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Quickfire questions with Puri Ragini

Friendship, warmth, fun, and connections were the foundations that encouraged Puri Ragini (BA History and Politics, 2020) to head to Warwick and build a successful career in the social sector.

Why did you choose Warwick?
When I was applying for undergrad, my close family friend was in their final year at Warwick. At the time, I wasn’t sure if I wanted to study History or Political Science. My friend told me about Warwick's History and Politics course and put me in touch with International Student Support. The thought of moving to a different continent all alone at the age of 19 was very daunting, but the Student Support Executive was kind, and significantly eased my anxiety by patiently answering all my questions. My friend also connected me with some of her classmates so I could ask questions about life beyond the classroom. The warmth shown by everyone involved with Warwick, from my friend to her classmates to the Student Support Executive, convinced me to take the plunge and move abroad for my undergrad.

What are you doing now?
I’m working as a Strategy Executive with an Indian civil society organisation.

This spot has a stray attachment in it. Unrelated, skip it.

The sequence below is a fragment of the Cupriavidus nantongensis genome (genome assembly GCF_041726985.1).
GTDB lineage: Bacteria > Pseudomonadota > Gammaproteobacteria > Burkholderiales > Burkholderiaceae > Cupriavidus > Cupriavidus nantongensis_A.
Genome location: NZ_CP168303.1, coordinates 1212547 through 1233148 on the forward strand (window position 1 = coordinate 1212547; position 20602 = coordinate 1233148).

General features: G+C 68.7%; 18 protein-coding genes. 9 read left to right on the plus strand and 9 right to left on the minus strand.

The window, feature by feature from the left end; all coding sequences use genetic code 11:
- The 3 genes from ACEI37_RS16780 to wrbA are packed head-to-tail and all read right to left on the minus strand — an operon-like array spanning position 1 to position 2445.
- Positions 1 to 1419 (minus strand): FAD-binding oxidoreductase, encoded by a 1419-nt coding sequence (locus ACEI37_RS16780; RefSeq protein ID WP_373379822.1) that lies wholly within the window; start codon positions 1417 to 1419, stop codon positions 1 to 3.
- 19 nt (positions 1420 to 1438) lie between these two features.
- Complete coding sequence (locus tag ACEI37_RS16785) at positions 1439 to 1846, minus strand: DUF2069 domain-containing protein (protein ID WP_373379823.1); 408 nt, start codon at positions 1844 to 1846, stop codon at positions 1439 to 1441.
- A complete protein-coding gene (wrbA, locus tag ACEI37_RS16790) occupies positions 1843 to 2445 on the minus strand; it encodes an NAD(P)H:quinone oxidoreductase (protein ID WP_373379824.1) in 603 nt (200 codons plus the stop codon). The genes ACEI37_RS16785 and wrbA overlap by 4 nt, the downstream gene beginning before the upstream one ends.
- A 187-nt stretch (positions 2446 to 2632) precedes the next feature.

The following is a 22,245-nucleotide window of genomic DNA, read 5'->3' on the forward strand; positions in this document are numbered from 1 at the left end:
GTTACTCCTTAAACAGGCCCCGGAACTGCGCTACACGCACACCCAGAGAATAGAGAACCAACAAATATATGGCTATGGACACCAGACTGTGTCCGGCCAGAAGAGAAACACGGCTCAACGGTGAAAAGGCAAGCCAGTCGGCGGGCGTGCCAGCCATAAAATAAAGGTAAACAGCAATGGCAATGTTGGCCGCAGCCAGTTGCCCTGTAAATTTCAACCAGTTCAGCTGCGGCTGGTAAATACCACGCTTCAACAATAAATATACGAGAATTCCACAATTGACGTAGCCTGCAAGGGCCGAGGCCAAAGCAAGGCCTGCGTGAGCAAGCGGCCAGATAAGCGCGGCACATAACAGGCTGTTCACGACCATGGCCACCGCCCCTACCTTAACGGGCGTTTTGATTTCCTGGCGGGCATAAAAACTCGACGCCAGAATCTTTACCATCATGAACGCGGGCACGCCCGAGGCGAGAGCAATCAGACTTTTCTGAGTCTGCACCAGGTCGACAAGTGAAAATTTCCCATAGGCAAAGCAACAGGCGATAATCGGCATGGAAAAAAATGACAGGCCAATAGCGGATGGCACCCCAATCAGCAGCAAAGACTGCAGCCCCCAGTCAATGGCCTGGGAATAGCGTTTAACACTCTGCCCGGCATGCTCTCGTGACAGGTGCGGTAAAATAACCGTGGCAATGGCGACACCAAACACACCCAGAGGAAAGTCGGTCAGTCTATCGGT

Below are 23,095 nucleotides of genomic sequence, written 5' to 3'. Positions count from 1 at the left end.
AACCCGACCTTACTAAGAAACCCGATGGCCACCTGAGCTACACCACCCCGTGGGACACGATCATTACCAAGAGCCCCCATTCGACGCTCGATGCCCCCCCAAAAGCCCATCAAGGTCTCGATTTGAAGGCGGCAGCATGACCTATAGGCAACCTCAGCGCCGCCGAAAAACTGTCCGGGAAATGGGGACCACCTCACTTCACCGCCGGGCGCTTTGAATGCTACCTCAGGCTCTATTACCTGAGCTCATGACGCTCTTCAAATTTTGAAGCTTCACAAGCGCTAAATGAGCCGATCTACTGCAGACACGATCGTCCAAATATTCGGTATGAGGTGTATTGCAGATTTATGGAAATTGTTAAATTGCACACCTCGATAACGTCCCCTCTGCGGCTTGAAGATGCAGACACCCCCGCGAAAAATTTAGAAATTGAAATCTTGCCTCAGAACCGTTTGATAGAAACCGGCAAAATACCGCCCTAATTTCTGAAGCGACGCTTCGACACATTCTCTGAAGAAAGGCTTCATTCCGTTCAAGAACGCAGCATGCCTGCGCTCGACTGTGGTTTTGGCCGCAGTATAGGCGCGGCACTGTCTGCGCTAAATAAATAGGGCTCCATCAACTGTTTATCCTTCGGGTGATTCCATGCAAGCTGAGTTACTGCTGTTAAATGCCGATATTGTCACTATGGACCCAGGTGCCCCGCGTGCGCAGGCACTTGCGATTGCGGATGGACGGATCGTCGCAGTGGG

What motivates you to do what you do? 
I grew up with a strong sense of altruism, with the belief that knowledge is one of our strongest tools as a society. In the social sector, I’m motivated to use appropriate communication skills to reduce the gatekeeping of knowledge. This will allow social welfare programmes to be aligned with cutting edge research, thus benefiting an optimum number of people.

How has your time at Warwick influenced what you do now? 
Interacting with people from different backgrounds taught me the importance of communication skills. I always thought I was a good communicator, but my belief was challenged when I faced language barriers with other international students. My time at Warwick taught me the importance of active listening and adapting my communication style to my audience. Being adept in this skill influenced my decision to join the social sector.

Favourite memory? 
My favourite memory is my graduation. Returning to campus after COVID was a nostalgic experience. I was also excited to meet my classmates and friends after three long years.  

Best thing about the Warwick community?
The best thing is our sense of humour. For a campus full of highly qualified, intelligent, and capable individuals, there is a sense of lightness in the air. Even when I meet alumni outside the campus, we always have a funny anecdote to share from our time at Warwick. Perhaps it can be credited to Vice-Chancellor Professor Stuart Croft because any time I have attended an event where he has addressed the audience, he always walks away with a couple of laughs!

Favourite place on campus?
The lakes behind bluebell residences

Puri smiles at the camera